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Barclays shareholders fire warning shots

Signs of growing impatience and frustrations among Barclays Bank Zimbabwe Limited shareholders over a prolonged dividend drought spilled into public limelight at the listed outfit’s Annual General Meeting (AGM) recently, with investors pressing the board to act.

Anthony Mandiwanza
Anthony Mandiwanza

Dividend payments were among the talking points at the AGM two weeks ago, with at least three shareholders demanding that the Anthony Mandiwanza-led board explains its position on dividends.

“We have gone for four years without a dividend. What plans are there for shareholders in terms of dividends?” one shareholder. But if there is one important skill that Mandiwanza appears to have learnt during his time as a top flight soccer referee, it is providing quick answers and calming nerves in potentially hostile situations.

He said Barclays was building the foundation for sustainable future dividend payments following decades of economic turmoil that ended in 2009.

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He said significant progress towards stabilising one of the country’s largest financial institutions had been achieved. During the full-year to December 31, 2013, Barclays reported a 5,3 percent growth in total income to US$38,8 million. Operating profits for the period rose by 75 percent to US$4,9 million. Profit after tax climbed marginally to US$3 million, from US$2,1 million in 2012.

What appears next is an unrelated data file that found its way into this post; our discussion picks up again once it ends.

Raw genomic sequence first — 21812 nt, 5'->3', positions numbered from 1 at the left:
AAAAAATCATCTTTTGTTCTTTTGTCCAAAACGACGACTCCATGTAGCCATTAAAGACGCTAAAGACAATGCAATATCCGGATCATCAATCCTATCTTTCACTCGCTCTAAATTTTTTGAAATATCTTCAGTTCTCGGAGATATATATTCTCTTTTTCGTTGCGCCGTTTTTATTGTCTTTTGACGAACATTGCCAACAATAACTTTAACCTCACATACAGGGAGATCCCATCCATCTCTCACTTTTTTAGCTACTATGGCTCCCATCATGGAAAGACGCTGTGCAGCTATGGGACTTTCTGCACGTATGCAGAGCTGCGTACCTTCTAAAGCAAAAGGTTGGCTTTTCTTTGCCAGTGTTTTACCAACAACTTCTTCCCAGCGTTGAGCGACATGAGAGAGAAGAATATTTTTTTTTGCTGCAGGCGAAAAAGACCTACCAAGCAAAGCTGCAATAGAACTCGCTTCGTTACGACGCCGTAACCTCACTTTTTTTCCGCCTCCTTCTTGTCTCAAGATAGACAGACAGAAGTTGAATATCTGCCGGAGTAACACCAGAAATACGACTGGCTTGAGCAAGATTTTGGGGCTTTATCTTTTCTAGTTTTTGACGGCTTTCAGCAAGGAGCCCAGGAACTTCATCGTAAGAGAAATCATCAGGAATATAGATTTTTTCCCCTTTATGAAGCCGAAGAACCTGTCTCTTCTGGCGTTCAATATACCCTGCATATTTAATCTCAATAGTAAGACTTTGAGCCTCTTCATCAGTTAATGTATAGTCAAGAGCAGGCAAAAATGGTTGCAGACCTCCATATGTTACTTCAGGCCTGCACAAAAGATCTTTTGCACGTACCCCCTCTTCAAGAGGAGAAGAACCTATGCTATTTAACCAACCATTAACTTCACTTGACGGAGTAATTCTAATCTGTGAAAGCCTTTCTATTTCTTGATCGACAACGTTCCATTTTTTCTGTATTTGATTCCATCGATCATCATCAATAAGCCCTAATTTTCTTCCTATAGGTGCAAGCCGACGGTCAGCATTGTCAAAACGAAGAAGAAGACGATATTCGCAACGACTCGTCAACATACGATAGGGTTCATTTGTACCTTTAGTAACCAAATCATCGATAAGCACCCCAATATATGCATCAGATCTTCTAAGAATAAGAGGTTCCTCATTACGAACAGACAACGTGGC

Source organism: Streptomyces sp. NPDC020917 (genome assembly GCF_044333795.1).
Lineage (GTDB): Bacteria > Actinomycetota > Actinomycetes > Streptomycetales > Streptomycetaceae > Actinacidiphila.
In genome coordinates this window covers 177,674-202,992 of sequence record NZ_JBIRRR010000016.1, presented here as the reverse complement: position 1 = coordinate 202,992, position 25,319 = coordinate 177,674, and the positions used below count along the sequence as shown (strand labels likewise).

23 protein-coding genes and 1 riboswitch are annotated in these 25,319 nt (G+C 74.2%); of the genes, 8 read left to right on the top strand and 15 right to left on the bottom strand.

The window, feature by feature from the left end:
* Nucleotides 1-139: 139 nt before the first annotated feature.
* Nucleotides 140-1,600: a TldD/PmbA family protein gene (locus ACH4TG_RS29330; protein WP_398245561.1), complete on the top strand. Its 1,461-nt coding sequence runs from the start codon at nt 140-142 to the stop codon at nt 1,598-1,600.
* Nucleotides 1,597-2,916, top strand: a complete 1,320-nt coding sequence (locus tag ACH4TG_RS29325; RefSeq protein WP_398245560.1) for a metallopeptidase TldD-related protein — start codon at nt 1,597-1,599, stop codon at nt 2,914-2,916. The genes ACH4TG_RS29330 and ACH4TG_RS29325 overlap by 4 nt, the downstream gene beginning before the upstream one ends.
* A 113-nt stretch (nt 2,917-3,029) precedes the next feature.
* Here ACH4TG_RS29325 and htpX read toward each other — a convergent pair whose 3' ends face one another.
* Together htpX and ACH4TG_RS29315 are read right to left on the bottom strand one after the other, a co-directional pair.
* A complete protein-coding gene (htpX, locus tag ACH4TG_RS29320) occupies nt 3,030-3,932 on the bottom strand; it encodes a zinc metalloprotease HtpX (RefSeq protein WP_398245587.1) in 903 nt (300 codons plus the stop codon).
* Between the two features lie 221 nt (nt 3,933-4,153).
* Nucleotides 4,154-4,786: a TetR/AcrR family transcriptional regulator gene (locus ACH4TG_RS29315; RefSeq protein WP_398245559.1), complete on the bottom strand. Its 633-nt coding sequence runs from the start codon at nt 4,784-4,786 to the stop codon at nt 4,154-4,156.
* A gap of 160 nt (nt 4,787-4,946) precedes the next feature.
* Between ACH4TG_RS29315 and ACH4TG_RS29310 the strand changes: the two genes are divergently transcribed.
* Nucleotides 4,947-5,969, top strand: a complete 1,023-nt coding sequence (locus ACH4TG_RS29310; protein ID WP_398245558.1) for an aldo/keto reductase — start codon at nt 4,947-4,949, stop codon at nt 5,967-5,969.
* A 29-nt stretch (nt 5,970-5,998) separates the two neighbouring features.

Barclays was not the only listed firm that did not declare dividends during the review period. Forty nine of the 67 firms listed on the Zimbabwe Stock Exchange did not declare dividends last year.

These included ABC Holdings, BAT Zimbabwe, CBZ Holdings, Colcom, Delta Corporation and FBC Holdings. Fidelity Life, Econet Wireless, Afre Corporation, Innscor Africa Limited, National Foods Limited, Old Mutual, Padenga, Pretoria Portland Cement, Seed Co, Tobacco Sales Limited and ZIMRE Property Investment also declared dividends.

Economist, Brains Muchemwa, said the need to preserve cash in a liquidity starved market has forced most firms to suspend dividend payments. “In this environment preserving cash is very important,” he said.

“We hope those declaring dividends will not find themselves looking for cash tomorrow,” Muchemwa told Financial Gazette Companies and Market (C&M).

University of Zimbabwe Graduate School of Management lecturer, Tony Hawkins, told C&M that companies that did not declare dividends were trying to tread with caution.

“Some companies are able to declare dividends as their cash flows are stable,” he said.

“Companies like Delta and Innscor come to mind,” said the academic.

“There are other companies with plans to expand or embark on (other projects). In such a case it is unlikely they would,” said Hawkins. Financial Gazette